Sebadoh | Critic's Choice | Chicago Reader

Sebadoh 

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SEBADOH

The Sebadoh backlash was inevitable, even understandable, but that doesn't mean it ain't misguided. Sure, the new The Sebadoh (Sub Pop/Sire) isn't as good as the last album, Harmacy (1996), just as Harmacy wasn't as good as its predecessor, Bakesale (1994); sure, Lou Barlow's left the cred-littered streets of Boston for the glitz of (shudder) Los Angeles. But The Sebadoh is still a good album, and a good album is a good album no matter what it follows. Since 1990 Jason Loewenstein and Barlow have worked their way up and down the noise-melody axis with a gawky finesse that's been often imitated but rarely surpassed. At their best--that would be Bakesale--they finally conquered that middle ground, cohering like a full-fledged rock band instead of a really interesting approximation of one and writing songs that had body as well as soul. The Sebadoh sounds like an attempt, albeit not an entirely successful one, to recapture that perfect balance. It does betray a sense of exhaustion with the form--perhaps the most valid thing its critics have jumped on--but even if Barlow has written better variations on "Love Is Stronger" in the past, this year's model is still pretty affecting. So are the rockers, most surprisingly "Colorblind," whose blunt antiracist stance comes as a bit of a shock but turns out to be an apt call to action (or at least an acknowledgment). Of course whether The Sebadoh--or the Sebadoh--will come off this well live is another story. Anyone who's witnessed the band's notorious onstage temper tantrums has every reason to doubt it: I once walked out on a show five songs into it, and that was one song before they did. You pays your $15 and you takes your chances. Wednesday, 7 PM, Metro, 3730 N. Clark; 773-549-0203.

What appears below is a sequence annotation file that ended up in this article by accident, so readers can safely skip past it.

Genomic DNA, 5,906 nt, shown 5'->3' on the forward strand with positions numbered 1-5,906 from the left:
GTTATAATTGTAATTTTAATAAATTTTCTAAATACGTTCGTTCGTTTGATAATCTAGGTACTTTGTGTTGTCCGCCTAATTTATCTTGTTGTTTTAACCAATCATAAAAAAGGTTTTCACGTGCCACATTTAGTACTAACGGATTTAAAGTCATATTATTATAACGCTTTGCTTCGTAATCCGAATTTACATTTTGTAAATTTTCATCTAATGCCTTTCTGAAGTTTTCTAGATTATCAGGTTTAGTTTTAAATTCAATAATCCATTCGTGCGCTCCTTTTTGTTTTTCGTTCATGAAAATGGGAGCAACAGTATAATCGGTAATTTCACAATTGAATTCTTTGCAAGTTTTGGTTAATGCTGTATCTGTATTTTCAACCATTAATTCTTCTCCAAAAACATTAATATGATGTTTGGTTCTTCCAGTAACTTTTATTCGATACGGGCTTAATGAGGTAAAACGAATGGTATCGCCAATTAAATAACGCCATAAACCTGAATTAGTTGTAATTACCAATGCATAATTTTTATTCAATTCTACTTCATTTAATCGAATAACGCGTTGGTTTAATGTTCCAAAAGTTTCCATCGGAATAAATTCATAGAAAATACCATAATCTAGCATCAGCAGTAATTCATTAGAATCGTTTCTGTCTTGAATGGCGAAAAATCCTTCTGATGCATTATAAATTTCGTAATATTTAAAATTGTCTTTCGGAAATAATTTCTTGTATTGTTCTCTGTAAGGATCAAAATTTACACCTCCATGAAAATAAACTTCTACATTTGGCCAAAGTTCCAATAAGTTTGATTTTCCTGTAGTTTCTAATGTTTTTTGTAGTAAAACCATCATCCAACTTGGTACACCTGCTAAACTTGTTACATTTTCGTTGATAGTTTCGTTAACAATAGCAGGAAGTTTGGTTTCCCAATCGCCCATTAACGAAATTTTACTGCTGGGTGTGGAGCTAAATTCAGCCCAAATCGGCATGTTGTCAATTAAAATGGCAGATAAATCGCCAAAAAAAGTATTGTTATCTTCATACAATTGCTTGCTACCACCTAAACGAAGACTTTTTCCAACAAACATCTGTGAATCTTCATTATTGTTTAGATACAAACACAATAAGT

MICHAELANGELO MATOS

Art accompanying story in printed newspaper (not available in this archive): photo by Charles Peterson.

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